“Skeletal Garden” explores similar concepts but more quietly—the art shows a skeleton awash in golden light over a backdrop of night skies and deep indigo mountains, dark turquoise grass dotted with white and blue flowers. It appears to be growing from the ground and simultaneously sinking into it, at rest but somehow alive. The sentence “Congratulations! You managed to grow a beautiful garden…” floats in a text box. As Criptocromo explained, the piece considers how death can bring life, how a decaying creature can help produce a thriving garden by giving itself back to the earth. “It’s more to see the transcendental part,” he said.
He similarly explores the relationship between life and death in “Xiuhtecuhtli.” In “Xiuhtecuhtli,” the eponymous Aztec god, known as the god of fire but also associated with life after death, rebirth and transformation, crouches low over a flame as if about to lower himself into it, grinning with his arms crossed over his knees. And in “LuciferChrist,” Jesus and Lucifer are depicted as a single being, with red skin, horns, and a flashing blue halo. A text box below quotes John 14:6: “I am the way and the truth and the life. No one comes to the Father except through me.” Criptocromo continuously coaxes harmony from the space between seemingly conflicting forces, be it life and death, people and nature, good and evil. I asked him about the presence of spirituality in his work, but when he suddenly became bashful, I realized that through our language difference and the spotty audio connection of our video chat, he thought I asked him about sexuality in his art instead. I didn’t correct him because I thought that either way, his answer would provide fascinating context. He said it wasn’t a focus of his work, but “I love the symbols,” sharing that he’s become interested in lucid dreaming. “It has more to do with grading your own language and symbols and trying to make sense of your own imagery.” He added that artists should listen to the dark sides of their personalities, as creatively those are “routes where great things are hidden.”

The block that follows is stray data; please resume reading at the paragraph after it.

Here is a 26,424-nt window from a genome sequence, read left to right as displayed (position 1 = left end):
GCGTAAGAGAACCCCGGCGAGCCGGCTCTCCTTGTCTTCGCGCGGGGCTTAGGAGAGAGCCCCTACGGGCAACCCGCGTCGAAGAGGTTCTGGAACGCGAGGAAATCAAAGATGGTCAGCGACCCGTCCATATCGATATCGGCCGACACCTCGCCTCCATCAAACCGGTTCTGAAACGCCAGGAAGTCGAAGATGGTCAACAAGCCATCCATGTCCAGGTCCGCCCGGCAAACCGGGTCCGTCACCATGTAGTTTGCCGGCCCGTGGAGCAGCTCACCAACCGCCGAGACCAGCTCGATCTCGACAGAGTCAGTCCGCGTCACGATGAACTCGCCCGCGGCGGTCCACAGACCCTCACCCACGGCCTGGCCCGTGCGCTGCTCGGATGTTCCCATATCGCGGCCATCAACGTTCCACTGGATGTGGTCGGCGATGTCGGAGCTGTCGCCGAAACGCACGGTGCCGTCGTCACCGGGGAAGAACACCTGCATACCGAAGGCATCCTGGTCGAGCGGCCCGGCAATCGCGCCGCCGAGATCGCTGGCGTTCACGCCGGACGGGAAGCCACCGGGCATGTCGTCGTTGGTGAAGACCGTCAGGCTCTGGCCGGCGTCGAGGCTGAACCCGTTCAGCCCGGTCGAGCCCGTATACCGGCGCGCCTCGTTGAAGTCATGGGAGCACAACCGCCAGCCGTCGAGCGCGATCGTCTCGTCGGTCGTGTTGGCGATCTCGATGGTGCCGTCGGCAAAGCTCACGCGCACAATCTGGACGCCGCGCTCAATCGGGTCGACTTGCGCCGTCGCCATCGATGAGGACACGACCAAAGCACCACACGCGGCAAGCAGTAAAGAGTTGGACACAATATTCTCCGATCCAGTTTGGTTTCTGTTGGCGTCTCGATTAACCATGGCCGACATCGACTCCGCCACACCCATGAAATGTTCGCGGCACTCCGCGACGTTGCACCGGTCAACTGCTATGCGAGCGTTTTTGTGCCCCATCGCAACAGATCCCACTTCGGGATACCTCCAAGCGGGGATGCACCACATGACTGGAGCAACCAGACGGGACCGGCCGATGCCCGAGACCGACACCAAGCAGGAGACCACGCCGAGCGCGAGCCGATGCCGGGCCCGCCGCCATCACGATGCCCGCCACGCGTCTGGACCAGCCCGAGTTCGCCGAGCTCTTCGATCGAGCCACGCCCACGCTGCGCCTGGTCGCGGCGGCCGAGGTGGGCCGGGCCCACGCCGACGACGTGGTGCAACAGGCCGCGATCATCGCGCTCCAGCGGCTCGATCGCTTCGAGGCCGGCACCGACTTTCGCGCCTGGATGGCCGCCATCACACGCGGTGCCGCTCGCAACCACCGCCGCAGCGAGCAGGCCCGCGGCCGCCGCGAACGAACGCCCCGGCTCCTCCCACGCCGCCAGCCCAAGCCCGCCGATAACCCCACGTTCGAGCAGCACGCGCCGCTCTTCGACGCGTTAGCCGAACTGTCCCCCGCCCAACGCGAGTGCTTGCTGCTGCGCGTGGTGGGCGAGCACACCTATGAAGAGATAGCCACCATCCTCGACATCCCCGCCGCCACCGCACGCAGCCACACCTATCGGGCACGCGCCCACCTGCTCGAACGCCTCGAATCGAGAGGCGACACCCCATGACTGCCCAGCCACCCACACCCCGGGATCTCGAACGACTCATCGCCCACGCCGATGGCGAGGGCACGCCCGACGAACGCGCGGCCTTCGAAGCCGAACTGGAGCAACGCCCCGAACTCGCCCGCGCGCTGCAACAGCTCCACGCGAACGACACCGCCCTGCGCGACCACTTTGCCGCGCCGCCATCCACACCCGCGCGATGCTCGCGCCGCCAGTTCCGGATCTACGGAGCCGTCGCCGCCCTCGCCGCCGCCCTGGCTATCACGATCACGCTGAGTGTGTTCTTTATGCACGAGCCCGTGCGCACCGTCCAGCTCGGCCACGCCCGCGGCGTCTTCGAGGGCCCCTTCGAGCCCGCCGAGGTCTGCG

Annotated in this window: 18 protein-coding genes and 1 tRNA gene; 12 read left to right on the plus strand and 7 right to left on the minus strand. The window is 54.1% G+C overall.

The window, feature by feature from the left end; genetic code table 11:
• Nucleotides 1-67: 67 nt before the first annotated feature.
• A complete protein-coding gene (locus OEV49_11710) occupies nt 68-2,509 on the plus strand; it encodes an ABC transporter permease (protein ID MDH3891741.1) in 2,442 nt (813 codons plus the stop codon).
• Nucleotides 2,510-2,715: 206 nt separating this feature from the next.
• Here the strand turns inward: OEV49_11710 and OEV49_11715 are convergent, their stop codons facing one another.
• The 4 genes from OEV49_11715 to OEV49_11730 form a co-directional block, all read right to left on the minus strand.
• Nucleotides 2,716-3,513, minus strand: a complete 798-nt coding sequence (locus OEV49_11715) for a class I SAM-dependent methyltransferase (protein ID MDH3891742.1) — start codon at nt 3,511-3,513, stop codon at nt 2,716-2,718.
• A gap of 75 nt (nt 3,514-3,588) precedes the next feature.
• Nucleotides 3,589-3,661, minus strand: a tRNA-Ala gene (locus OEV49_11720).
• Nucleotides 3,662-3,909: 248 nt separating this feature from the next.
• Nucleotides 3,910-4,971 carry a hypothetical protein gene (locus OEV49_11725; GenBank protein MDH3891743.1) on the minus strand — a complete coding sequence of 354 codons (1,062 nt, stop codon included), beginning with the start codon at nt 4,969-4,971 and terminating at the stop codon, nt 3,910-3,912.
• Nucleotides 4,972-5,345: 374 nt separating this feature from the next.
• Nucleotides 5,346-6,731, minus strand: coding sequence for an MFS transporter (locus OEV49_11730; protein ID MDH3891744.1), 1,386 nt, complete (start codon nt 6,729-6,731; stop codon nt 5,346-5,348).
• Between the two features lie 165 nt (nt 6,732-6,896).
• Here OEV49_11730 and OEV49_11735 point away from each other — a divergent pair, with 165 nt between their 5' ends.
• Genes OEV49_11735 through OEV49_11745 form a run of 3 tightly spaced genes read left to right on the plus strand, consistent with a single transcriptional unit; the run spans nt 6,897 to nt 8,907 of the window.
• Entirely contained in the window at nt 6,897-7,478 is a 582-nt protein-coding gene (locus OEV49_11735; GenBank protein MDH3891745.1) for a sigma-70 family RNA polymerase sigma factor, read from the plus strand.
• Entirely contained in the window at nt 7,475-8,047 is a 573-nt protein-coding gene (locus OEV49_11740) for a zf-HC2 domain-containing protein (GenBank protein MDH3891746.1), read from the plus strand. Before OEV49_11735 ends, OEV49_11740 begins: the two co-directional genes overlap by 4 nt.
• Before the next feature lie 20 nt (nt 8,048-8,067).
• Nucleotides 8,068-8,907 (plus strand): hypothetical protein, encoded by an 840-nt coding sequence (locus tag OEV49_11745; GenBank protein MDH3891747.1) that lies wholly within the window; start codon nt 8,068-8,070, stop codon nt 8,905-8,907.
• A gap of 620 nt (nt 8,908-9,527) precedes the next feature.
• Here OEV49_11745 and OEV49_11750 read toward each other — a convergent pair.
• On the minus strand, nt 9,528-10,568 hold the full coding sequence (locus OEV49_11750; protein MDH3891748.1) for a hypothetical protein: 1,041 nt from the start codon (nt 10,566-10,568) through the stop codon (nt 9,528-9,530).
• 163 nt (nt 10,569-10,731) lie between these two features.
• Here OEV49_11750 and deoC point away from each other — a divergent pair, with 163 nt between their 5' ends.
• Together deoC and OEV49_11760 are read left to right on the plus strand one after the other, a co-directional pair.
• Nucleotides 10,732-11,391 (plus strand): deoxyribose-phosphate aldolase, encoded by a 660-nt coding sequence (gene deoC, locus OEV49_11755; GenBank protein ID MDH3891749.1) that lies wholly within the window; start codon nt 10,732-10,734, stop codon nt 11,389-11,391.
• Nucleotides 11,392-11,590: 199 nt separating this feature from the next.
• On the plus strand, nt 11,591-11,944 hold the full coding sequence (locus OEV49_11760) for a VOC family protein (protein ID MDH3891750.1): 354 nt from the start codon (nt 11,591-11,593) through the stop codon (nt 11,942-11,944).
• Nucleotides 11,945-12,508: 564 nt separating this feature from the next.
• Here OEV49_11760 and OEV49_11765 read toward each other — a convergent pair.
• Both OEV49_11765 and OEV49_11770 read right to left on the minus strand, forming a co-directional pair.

Reposted from: superrare.com